We live in a day and age where, largely, the traditional family model has been replaced (or, at least, joined by) another very common family structure. The blended family that is made up of a dad and mom in their second (or third) marriage, and, often, kids from the first marriage. In other words, the kids in the family aren’t biologically related to everyone in the family line above them.
Though a great many families make this structure work well, there is yet still a large segment who just can’t stand each other. It’s a common theme that, among other ways, can go like this: (1) married man meets woman at work; (2) they have extra-marital relationship that leads to man’s divorce; (3) man and new woman hook up and subsequently get married; (4) man’s kids hate new woman (she’s not mom and broke up their happy home) and, eventually, for being so despised, new woman hates kids. Trust me, it happens all the time. I have personal experience.
While the fact is that new woman (as we’ve come to know her) is probably a fine person, and kids really aren’t the emotional terrorists that they seem to be, the emotional hurt that the kids suffer from the breakup of their parents’ marriage is very real and, like with most other intense emotional pain, the person who is hurt is always trying to find a scapegoat (I.e., a reason why they’re hurt or why their original family didn’t work).
The pain is real and can last forever. While some people may work it out in time, many others don’t. As a probate lawyer, I’ve seen grown, educated, and successful adults devolve into sniveling little children because step-mommy isn’t giving them exactly what they believe they’re entitled to when daddy dies (and, vice versa). In addition, in almost any instance where cooperation between the step-parent and children is needed, the disdain can turn into a lack of trust, which can lead to significant (and costly) legal action.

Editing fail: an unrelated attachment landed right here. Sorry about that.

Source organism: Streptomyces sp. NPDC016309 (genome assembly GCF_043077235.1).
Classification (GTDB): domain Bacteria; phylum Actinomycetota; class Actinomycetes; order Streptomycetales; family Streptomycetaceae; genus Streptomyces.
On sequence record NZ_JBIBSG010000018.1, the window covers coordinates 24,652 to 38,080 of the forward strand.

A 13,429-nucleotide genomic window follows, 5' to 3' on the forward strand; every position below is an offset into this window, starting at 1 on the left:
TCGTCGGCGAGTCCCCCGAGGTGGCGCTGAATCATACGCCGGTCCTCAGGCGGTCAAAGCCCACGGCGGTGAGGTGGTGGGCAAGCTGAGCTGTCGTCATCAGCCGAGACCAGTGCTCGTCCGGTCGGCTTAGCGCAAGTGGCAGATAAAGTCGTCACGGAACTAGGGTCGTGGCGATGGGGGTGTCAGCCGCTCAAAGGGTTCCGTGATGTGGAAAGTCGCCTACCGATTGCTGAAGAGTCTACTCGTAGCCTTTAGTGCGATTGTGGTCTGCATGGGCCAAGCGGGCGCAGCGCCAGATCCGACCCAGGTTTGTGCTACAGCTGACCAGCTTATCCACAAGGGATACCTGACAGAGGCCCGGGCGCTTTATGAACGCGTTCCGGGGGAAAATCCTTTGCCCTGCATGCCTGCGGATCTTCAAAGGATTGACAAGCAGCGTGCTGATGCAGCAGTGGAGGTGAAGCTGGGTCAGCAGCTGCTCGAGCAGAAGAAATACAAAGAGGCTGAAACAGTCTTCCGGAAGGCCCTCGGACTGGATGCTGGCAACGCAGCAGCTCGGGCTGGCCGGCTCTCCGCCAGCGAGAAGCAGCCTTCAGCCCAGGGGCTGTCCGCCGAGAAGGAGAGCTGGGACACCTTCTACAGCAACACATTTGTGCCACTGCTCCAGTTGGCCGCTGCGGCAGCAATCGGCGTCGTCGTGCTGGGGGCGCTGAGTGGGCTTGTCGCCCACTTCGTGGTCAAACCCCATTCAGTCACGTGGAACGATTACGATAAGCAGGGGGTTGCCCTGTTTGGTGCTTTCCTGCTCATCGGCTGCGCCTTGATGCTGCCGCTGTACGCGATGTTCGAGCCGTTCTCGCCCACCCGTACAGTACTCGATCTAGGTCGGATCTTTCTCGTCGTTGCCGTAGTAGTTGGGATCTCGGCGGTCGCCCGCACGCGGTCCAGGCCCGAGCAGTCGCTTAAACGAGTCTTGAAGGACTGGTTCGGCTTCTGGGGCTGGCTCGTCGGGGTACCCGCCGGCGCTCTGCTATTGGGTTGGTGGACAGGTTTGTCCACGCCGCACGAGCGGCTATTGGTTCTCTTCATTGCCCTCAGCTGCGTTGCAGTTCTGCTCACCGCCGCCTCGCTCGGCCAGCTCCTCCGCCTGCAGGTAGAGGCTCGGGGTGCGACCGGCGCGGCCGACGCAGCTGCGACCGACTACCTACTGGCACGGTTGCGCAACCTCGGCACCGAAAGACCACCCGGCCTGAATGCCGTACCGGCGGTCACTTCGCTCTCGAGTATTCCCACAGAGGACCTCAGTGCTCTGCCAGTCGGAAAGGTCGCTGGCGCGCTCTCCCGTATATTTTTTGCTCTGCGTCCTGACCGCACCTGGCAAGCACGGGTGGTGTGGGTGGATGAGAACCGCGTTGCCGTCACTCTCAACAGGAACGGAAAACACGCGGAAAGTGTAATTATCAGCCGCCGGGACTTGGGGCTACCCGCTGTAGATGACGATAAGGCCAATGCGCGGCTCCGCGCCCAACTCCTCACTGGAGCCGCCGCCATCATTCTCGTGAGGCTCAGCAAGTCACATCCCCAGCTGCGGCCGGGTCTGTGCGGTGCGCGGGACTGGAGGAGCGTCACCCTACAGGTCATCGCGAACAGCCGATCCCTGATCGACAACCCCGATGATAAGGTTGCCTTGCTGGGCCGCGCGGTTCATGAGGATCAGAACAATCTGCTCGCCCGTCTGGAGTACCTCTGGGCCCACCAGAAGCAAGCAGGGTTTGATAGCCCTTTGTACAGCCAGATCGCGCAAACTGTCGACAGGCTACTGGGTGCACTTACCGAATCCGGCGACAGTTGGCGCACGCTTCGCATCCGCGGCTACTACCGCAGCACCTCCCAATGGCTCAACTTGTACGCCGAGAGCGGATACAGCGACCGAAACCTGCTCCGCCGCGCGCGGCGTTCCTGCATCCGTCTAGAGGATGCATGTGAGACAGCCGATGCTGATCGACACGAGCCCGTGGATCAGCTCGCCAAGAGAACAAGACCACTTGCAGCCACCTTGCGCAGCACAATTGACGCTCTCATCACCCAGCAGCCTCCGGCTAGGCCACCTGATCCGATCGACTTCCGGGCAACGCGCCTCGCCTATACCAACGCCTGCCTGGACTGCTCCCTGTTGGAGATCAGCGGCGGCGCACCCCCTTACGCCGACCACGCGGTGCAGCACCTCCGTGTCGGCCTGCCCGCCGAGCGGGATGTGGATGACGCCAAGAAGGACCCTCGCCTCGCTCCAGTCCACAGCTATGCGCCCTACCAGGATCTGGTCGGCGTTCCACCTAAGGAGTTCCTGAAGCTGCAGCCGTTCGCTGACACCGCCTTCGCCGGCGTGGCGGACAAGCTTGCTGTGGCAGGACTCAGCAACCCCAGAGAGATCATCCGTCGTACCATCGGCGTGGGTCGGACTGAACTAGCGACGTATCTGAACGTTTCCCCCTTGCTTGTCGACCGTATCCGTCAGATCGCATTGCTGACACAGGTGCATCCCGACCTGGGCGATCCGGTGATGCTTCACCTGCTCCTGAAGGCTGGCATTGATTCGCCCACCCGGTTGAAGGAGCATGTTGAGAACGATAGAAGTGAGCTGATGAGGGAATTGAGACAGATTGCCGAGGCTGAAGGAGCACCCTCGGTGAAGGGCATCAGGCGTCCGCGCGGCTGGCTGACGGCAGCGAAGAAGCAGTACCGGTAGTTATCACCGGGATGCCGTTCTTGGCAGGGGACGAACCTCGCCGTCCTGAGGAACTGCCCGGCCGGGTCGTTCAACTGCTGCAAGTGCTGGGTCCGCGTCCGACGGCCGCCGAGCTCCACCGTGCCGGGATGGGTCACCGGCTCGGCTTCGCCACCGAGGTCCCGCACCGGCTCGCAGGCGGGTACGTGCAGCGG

Unlike Christmas dinner (or any other family event), cooperation between those closely related to you can be critically important to your legal well-being in certain situations. They include:
Disability. If you become disabled and your family needs to pursue a guardianship, Texas law requires that your spouse, adult children, and others are served with notice and provided an opportunity to object to any court action. If your spouse and your kids disagree on whether you should have a guardianship, this can lead to a time-consuming and costly fight. Guess who pays the bill for that fight? Right, just like going to dinner with them. They might pay, but usually, it’s you.
Death. In the event you don’t have a valid Last Will and Testament, in this situation, the fireworks can start quickly. First, dying intestate (the legal term for dying without a Will) triggers a State law that says your surviving spouse gets a portion of your property and your kids get the other portion of your property (provided the kids aren’t legally related to the surviving spouse, like step-kids). Wait – let me say that again – all of a sudden, your spouse and kids (who can’t stand each other) are now co-owners of the property. Gee, uh, I am no brain surgeon but that may not be the best idea. After all, the only recourse for co-owners to make decisions about the property is either (i) selling the property and splitting the money (ii) agreeing on the disposition of the property, or (iii) fighting it out in court. Not great options for people who already don’t like each other.
Fortunately, there are solutions. If you fall into the category of people discussed in this article, never fear. By visiting a qualified estate planning lawyer in your area, you can stop the battle before it starts by simply doing your estate plan (in other words, having a Last Will, Powers of Attorney, etc. ). In most instances, these are very basic (and not very expensive) documents that expressly set forth your wishes for who is in charge of you, your property, and ultimately who gets your property when you die. Most basic estate plans don’t cost a lot of money and are very simple to complete with a lawyer’s help. If you’re in this situation, call us today. We’ve helped many Texas families through this problem and can help yours, too. Most consultations are free (469) 607-4500.
ATTORNEY CHRIS PARVIN is Board Certified in Estate Planning & Probate Law by the Texas Board of Legal Specialization. Mr. Parvin is the Managing Partner of the Dallas, Texas law firm of Parvin Law Group, P.C. and serves as an Adjunct Professor of Law at Texas A&M University School of Law. Mr. Parvin can be reached by email at email@example.com.
Parvin Law Group, P.C. is a Concierge Law Firm in Dallas, Texas with attorneys practicing law in the fields of Estate Planning, Probate, Business Law and Family Law.